Finally I have to acknowledge director Terrance Young. According to many, Young was responsible for so much of the look and feel of Dr. No, that the James Bond franchise really owes him an enormous debt. He polished Sean Connery’s performance, giving him the smoothness to hide the rugged survivor underneath. He gave the dialogue a little flair, adding bits about the champagne, the clothes, even the cigarettes used by the characters in the film. Most of all he crafted a movie that had all the adventure, sex appeal, danger and fun that the producers wanted. My only issue with Young’s work on the film is the pacing. Part of this is the exposition heavy first half of the script, but part of it is just how Young paced his films. The next two Bond films he worked on From Russia with Love and Thunderball have the same problems. They slow down quite a bit around the exposition, but work very well in character driven or action driven scenes. I must say that the James Bond films of Terrance Young are superior to the most of the following Bond films with the exception of Peter Hunt ‘s work in On Her Majesty’s Secret Service.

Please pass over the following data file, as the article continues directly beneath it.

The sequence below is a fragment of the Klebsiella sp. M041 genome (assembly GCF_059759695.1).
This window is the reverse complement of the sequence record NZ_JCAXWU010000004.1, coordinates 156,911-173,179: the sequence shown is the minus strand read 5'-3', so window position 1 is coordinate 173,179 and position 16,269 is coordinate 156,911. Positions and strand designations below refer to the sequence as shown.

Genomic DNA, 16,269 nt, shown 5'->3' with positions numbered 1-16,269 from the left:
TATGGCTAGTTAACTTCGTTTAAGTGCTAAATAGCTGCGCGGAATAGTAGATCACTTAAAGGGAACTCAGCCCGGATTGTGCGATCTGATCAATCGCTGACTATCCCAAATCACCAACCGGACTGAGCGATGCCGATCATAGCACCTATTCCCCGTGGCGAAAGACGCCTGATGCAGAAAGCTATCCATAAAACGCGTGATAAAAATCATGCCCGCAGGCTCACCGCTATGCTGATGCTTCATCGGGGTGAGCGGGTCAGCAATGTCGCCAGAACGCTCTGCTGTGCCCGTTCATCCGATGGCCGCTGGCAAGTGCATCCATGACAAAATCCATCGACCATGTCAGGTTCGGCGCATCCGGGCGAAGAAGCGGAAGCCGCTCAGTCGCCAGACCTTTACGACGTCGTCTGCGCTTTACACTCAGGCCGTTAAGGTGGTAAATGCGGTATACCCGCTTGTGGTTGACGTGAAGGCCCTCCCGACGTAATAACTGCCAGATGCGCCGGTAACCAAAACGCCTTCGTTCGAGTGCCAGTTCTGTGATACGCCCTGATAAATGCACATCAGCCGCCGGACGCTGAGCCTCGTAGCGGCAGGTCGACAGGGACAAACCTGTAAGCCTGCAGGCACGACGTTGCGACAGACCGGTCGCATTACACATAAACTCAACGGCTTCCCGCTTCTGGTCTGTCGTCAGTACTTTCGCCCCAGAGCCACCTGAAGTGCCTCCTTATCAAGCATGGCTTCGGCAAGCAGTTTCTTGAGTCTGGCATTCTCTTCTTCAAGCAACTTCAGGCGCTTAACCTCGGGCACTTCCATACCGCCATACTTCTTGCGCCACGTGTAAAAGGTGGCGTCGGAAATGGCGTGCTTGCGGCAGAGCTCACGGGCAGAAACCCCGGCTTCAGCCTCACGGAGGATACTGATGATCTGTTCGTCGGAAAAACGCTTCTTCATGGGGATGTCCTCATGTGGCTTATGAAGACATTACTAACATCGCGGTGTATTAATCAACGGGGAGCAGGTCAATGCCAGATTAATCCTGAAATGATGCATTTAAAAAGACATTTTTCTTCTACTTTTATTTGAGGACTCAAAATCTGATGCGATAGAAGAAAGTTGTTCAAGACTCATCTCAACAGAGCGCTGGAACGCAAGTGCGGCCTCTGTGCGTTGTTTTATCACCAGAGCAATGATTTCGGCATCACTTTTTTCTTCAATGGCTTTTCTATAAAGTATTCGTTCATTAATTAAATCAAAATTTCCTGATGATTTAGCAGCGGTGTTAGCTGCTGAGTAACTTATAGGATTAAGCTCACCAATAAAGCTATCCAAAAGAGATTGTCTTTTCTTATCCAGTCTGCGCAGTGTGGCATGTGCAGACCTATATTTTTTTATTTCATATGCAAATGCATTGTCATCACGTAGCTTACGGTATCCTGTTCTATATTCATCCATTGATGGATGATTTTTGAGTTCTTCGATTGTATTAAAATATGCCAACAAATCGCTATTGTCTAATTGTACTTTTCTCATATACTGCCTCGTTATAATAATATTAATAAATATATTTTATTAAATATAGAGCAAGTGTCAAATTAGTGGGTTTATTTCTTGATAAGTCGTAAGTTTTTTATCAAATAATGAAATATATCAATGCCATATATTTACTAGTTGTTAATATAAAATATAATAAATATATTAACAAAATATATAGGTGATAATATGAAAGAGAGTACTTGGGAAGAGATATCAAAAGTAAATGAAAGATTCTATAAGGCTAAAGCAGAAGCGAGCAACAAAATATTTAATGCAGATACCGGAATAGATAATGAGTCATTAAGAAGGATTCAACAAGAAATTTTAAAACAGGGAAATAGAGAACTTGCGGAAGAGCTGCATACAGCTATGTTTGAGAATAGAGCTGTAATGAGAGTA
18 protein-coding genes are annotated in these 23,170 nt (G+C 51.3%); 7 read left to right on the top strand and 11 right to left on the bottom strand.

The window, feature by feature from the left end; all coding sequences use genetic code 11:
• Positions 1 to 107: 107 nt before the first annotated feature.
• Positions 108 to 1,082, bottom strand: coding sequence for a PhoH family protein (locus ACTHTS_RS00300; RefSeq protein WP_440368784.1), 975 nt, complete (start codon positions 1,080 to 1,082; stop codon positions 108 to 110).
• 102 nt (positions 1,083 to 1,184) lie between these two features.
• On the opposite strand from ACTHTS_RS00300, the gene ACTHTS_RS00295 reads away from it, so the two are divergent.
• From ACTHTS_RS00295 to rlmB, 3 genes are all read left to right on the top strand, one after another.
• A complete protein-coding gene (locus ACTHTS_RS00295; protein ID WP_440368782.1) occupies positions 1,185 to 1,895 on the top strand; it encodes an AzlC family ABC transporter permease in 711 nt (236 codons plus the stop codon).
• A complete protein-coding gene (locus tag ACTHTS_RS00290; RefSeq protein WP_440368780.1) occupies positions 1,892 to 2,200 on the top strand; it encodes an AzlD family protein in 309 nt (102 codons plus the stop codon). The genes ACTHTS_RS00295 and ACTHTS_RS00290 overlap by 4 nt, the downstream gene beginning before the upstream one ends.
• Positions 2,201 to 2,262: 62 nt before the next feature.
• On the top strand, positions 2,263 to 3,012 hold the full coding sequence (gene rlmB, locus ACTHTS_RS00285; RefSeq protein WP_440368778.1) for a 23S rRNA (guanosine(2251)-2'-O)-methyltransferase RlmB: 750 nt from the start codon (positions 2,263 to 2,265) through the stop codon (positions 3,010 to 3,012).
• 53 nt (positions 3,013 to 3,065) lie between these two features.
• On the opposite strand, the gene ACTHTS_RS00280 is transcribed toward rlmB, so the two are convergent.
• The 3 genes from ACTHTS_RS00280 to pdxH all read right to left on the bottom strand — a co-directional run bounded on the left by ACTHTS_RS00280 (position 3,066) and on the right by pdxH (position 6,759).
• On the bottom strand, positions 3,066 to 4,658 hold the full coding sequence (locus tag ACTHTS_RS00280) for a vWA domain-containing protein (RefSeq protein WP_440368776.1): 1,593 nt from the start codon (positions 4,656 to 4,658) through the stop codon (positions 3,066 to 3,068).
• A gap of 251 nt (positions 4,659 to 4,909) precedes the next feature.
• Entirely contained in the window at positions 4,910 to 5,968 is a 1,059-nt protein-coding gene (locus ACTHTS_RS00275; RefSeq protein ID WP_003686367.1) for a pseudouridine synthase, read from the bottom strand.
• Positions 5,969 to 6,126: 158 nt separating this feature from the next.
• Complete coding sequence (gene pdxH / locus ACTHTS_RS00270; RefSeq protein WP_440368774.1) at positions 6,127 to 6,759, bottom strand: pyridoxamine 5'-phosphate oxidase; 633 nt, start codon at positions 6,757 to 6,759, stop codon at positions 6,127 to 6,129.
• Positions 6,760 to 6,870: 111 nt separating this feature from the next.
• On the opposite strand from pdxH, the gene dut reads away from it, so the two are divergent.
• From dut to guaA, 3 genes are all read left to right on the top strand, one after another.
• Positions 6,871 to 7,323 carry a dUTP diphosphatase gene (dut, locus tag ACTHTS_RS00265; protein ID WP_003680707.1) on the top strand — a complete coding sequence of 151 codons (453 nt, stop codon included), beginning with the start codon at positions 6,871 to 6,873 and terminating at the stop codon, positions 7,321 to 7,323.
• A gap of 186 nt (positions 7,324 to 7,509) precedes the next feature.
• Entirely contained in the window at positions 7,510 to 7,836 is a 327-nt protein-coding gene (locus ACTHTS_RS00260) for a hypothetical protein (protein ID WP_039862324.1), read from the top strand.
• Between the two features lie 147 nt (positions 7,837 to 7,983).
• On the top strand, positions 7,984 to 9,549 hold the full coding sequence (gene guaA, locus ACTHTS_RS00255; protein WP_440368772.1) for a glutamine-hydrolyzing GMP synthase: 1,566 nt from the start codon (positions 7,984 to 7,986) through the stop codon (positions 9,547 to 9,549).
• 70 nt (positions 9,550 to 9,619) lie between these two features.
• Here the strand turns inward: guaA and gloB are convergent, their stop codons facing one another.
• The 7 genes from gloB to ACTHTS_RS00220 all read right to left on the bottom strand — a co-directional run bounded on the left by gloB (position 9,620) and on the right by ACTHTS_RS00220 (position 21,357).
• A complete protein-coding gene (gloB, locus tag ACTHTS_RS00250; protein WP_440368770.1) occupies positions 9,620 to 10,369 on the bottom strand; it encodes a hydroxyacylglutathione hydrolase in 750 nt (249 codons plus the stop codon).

Obviously I enjoyed Dr. No. Some of it come from seeing how the Bond franchise started and knowing where it’s gone and where it is. But beyond all that, it’s an entertaining film. It has James Bond as a spy in a thriller. It’s got a danger to it that would carry over into the next film. It’s a refreshing change from some of the more comic book-like adventures that followed.